LANTERN HILL, Conn. - Celebrating a year of unity and a new constitution, the Eastern Pequots re-elected their chairwoman Marcia Jones Flowers and three other Tribal Council members at their annual meeting July 26. They danced at their historic invitation-only pow wow the next day under the simple arbors of their three-century-old Lantern Hill reservation.
The meeting might not have been as euphoric as the year before, when the reunited tribal groups had just received preliminary federal recognition. In the busy months since then, three neighboring towns and the Connecticut Attorney General appealed the BIA's positive finding. Two financial backers of one Pequot sub-group have filed breach of contract suits after the new council voted to exclude them from future economic development plans, including a potential casino.
Chairwoman Flowers alluded to these cases in her post-election statement. "There are exciting and challenging times ahead for this tribe," she said. But she also emphasized the process of reconciliation that has marked her tenure. "With the strength that comes from our united families we'll face these times together."
The recognition decision on June 24, 2002, brought together two groups with separate petitions, the Eastern Pequots with about 1,000 members and the Paucatuck Eastern Pequots, with 150. As the Eastern Pequot Tribal Nation, sometimes called the "historical Eastern Pequots," the new tribe patched up a generation-old family feud and adopted a new constitution this January.
The elections to four of the 14 seats on the new council begin a process of staggered terms as the Pequots grapple with unresolved issues about their future form of government. Flowers, as Chairwoman, and Ron Lone Wolf Jackson, as Treasurer, will serve three-year terms. The tribe also elected Mark Sebastian as Vice Chairman and Lynn Powers as Secretary, for one-year terms. Five former Paucatucks also hold council seats, but none were up for election this year.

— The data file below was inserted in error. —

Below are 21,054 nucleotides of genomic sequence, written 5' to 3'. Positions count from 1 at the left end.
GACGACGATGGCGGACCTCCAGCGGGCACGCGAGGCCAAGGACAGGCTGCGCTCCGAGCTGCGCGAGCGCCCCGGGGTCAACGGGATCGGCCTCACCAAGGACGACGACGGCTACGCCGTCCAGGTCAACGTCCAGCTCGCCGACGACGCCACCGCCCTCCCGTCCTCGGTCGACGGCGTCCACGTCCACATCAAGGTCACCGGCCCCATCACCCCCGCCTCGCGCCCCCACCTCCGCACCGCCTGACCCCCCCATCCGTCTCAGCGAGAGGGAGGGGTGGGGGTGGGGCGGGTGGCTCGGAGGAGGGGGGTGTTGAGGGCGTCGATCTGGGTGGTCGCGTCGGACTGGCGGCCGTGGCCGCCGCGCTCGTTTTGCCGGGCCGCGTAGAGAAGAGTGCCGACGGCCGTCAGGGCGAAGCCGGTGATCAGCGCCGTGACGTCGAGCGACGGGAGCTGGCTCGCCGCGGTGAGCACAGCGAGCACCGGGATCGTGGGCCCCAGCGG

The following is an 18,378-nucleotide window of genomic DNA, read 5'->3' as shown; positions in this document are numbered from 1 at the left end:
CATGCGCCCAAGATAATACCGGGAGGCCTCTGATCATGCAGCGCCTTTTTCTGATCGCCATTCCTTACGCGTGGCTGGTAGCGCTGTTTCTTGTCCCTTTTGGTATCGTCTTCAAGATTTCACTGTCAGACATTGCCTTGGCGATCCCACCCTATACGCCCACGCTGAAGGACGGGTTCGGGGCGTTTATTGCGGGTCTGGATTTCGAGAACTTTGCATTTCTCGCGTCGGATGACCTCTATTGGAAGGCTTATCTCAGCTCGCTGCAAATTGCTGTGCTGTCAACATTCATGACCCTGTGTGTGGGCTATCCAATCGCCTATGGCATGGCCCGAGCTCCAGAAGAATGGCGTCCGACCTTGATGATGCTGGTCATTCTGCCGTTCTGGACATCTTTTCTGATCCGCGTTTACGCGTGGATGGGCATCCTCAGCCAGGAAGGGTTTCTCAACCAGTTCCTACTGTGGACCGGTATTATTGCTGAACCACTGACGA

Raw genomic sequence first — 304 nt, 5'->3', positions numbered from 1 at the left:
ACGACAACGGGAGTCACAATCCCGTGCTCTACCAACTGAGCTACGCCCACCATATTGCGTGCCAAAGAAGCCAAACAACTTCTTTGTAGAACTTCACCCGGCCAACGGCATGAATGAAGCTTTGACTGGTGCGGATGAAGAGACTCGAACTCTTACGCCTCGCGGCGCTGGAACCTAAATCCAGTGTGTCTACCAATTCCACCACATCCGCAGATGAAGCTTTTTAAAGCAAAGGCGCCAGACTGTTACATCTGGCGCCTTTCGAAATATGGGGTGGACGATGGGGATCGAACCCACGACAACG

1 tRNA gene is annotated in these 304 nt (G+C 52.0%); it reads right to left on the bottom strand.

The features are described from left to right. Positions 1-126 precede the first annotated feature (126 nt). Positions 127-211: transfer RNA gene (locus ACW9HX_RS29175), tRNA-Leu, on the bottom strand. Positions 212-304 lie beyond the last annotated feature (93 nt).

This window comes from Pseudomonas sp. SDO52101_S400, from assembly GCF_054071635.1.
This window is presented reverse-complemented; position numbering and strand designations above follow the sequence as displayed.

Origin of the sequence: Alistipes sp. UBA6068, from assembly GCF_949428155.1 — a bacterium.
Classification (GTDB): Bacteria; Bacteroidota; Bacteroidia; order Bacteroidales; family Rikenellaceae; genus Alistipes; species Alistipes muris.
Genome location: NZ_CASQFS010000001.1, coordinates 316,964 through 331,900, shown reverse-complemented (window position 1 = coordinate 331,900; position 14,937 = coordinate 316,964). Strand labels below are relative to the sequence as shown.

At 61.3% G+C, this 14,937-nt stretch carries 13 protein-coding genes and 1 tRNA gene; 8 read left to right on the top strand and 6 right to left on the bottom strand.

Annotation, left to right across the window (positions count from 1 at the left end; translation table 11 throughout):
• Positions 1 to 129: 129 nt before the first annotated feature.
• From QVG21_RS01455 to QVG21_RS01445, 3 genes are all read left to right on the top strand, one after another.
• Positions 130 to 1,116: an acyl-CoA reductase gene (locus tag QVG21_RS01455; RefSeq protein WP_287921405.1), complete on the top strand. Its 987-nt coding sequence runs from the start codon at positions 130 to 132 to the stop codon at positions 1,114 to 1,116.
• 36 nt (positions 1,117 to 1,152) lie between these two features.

The pow wow on July 27 continued the Eastern Pequot tradition of holding a private cultural and spiritual celebration for members and guests primarily from nearby tribes. Delegates of special significance came from the Mashpee Wampanoag of Cape Cod, Mass., struggling for years for their own federal recognition, and the Narragansett Indian Tribe of Rhode Island, still coping with the aftermath of a violent state police raid on a new smoke shop.
The setting in the rocky woods of the Lantern Hill Reservation, set up by Connecticut's colonial legislature in 1683, contrasted sharply with the turquoise towers of the Mashantucket Pequot's Foxwoods Casino Resort, less than a mile to the north, and even with the Mashantucket's annual Schemitzun festival, one of the nation's largest pow wows, scheduled to take place over the crest of the hill on August 21 to 24.
Vice Chairman Sebastian lit sage at the ceremonial fire for smudging at the beginning of the Grand Entry, led by the principal figures of both tribal groups and children in buckskins. The ceremonial fire is lit from ashes saved from last year's pow wow, and at the end of this year's pow wow ashes were saved for next year.
A panel of elders selected two young ladies as Miss Eastern Pequot, Alexandra Owens, 19, a sophomore at Connecticut College, and Alicia Flowers, 18, a senior at St. Bernards High School. They were chosen on the basis of academics, tribal involvement, knowledge of the culture and tribal history and will serve for two years representing the tribe at pow wows and cultural gatherings around New England.
The family-oriented Eastern Pequot pow wow continues the tribe's tradition of Fourth Sunday Meetings, social gatherings on the fourth Sunday of the month that lasted through the 19th and 20th centuries and helped establish the continuity required by federal recognition regulations.